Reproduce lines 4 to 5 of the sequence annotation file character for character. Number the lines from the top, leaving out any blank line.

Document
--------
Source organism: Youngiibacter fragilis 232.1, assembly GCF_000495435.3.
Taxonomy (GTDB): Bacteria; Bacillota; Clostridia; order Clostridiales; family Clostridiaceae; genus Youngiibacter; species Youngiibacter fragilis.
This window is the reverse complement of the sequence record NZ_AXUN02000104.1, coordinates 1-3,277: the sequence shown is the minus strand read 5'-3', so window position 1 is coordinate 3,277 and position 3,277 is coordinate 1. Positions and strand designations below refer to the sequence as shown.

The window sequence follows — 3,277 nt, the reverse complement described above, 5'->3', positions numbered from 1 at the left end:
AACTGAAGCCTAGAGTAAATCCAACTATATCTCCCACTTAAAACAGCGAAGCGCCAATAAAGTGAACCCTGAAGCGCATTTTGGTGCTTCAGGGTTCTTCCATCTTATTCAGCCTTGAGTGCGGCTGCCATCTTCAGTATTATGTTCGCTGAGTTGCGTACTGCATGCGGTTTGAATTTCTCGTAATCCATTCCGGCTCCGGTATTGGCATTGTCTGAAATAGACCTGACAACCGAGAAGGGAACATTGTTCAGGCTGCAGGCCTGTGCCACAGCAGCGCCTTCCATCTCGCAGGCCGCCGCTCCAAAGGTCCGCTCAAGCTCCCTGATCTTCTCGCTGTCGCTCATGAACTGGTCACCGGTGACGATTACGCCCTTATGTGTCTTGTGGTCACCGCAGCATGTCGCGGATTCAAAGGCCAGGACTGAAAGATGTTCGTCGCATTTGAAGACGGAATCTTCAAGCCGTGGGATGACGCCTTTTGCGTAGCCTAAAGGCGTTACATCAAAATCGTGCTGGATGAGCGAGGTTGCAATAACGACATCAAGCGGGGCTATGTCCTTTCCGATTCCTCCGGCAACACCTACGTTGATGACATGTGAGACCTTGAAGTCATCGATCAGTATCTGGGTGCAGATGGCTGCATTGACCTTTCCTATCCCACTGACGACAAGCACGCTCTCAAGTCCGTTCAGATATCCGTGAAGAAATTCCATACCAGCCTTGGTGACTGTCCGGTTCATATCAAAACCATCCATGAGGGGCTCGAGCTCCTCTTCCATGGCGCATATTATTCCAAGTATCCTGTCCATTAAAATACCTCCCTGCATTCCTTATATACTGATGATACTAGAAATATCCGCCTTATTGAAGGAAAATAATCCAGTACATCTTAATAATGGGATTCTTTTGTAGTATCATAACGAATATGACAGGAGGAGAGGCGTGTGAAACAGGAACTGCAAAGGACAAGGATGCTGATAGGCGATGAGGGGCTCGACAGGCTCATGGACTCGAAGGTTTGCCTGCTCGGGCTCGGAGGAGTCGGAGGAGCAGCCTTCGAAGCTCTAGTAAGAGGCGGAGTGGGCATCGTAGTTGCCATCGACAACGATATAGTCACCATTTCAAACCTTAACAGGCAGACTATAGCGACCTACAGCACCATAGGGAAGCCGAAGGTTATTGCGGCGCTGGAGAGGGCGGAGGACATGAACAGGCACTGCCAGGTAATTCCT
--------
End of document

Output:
The window sequence follows — 3,277 nt, the reverse complement described above, 5'->3', positions numbered from 1 at the left end:
AACTGAAGCCTAGAGTAAATCCAACTATATCTCCCACTTAAAACAGCGAAGCGCCAATAAAGTGAACCCTGAAGCGCATTTTGGTGCTTCAGGGTTCTTCCATCTTATTCAGCCTTGAGTGCGGCTGCCATCTTCAGTATTATGTTCGCTGAGTTGCGTACTGCATGCGGTTTGAATTTCTCGTAATCCATTCCGGCTCCGGTATTGGCATTGTCTGAAATAGACCTGACAACCGAGAAGGGAACATTGTTCAGGCTGCAGGCCTGTGCCACAGCAGCGCCTTCCATCTCGCAGGCCGCCGCTCCAAAGGTCCGCTCAAGCTCCCTGATCTTCTCGCTGTCGCTCATGAACTGGTCACCGGTGACGATTACGCCCTTATGTGTCTTGTGGTCACCGCAGCATGTCGCGGATTCAAAGGCCAGGACTGAAAGATGTTCGTCGCATTTGAAGACGGAATCTTCAAGCCGTGGGATGACGCCTTTTGCGTAGCCTAAAGGCGTTACATCAAAATCGTGCTGGATGAGCGAGGTTGCAATAACGACATCAAGCGGGGCTATGTCCTTTCCGATTCCTCCGGCAACACCTACGTTGATGACATGTGAGACCTTGAAGTCATCGATCAGTATCTGGGTGCAGATGGCTGCATTGACCTTTCCTATCCCACTGACGACAAGCACGCTCTCAAGTCCGTTCAGATATCCGTGAAGAAATTCCATACCAGCCTTGGTGACTGTCCGGTTCATATCAAAACCATCCATGAGGGGCTCGAGCTCCTCTTCCATGGCGCATATTATTCCAAGTATCCTGTCCATTAAAATACCTCCCTGCATTCCTTATATACTGATGATACTAGAAATATCCGCCTTATTGAAGGAAAATAATCCAGTACATCTTAATAATGGGATTCTTTTGTAGTATCATAACGAATATGACAGGAGGAGAGGCGTGTGAAACAGGAACTGCAAAGGACAAGGATGCTGATAGGCGATGAGGGGCTCGACAGGCTCATGGACTCGAAGGTTTGCCTGCTCGGGCTCGGAGGAGTCGGAGGAGCAGCCTTCGAAGCTCTAGTAAGAGGCGGAGTGGGCATCGTAGTTGCCATCGACAACGATATAGTCACCATTTCAAACCTTAACAGGCAGACTATAGCGACCTACAGCACCATAGGGAAGCCGAAGGTTATTGCGGCGCTGGAGAGGGCGGAGGACATGAACAGGCACTGCCAGGTAATTCCT